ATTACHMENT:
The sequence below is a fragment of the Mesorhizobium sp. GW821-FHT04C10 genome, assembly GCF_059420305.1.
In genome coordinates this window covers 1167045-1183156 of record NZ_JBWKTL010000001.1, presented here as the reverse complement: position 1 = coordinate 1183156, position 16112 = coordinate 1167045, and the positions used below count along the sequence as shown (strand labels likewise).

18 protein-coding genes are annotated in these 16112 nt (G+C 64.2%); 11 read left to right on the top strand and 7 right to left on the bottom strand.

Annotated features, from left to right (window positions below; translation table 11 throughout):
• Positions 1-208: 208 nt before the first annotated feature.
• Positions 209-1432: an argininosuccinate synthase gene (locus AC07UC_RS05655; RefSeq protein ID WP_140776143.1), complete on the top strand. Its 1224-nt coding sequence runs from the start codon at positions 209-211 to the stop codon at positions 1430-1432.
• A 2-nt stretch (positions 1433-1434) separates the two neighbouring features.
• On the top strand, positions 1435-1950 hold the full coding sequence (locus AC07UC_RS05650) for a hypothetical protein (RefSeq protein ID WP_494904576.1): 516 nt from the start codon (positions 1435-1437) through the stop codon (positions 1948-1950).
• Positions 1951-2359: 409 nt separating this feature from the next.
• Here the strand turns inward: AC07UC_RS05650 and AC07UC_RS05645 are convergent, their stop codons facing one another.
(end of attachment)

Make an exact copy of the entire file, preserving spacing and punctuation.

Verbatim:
The sequence below is a fragment of the Mesorhizobium sp. GW821-FHT04C10 genome, assembly GCF_059420305.1.
In genome coordinates this window covers 1167045-1183156 of record NZ_JBWKTL010000001.1, presented here as the reverse complement: position 1 = coordinate 1183156, position 16112 = coordinate 1167045, and the positions used below count along the sequence as shown (strand labels likewise).

18 protein-coding genes are annotated in these 16112 nt (G+C 64.2%); 11 read left to right on the top strand and 7 right to left on the bottom strand.

Annotated features, from left to right (window positions below; translation table 11 throughout):
• Positions 1-208: 208 nt before the first annotated feature.
• Positions 209-1432: an argininosuccinate synthase gene (locus AC07UC_RS05655; RefSeq protein ID WP_140776143.1), complete on the top strand. Its 1224-nt coding sequence runs from the start codon at positions 209-211 to the stop codon at positions 1430-1432.
• A 2-nt stretch (positions 1433-1434) separates the two neighbouring features.
• On the top strand, positions 1435-1950 hold the full coding sequence (locus AC07UC_RS05650) for a hypothetical protein (RefSeq protein ID WP_494904576.1): 516 nt from the start codon (positions 1435-1437) through the stop codon (positions 1948-1950).
• Positions 1951-2359: 409 nt separating this feature from the next.
• Here the strand turns inward: AC07UC_RS05650 and AC07UC_RS05645 are convergent, their stop codons facing one another.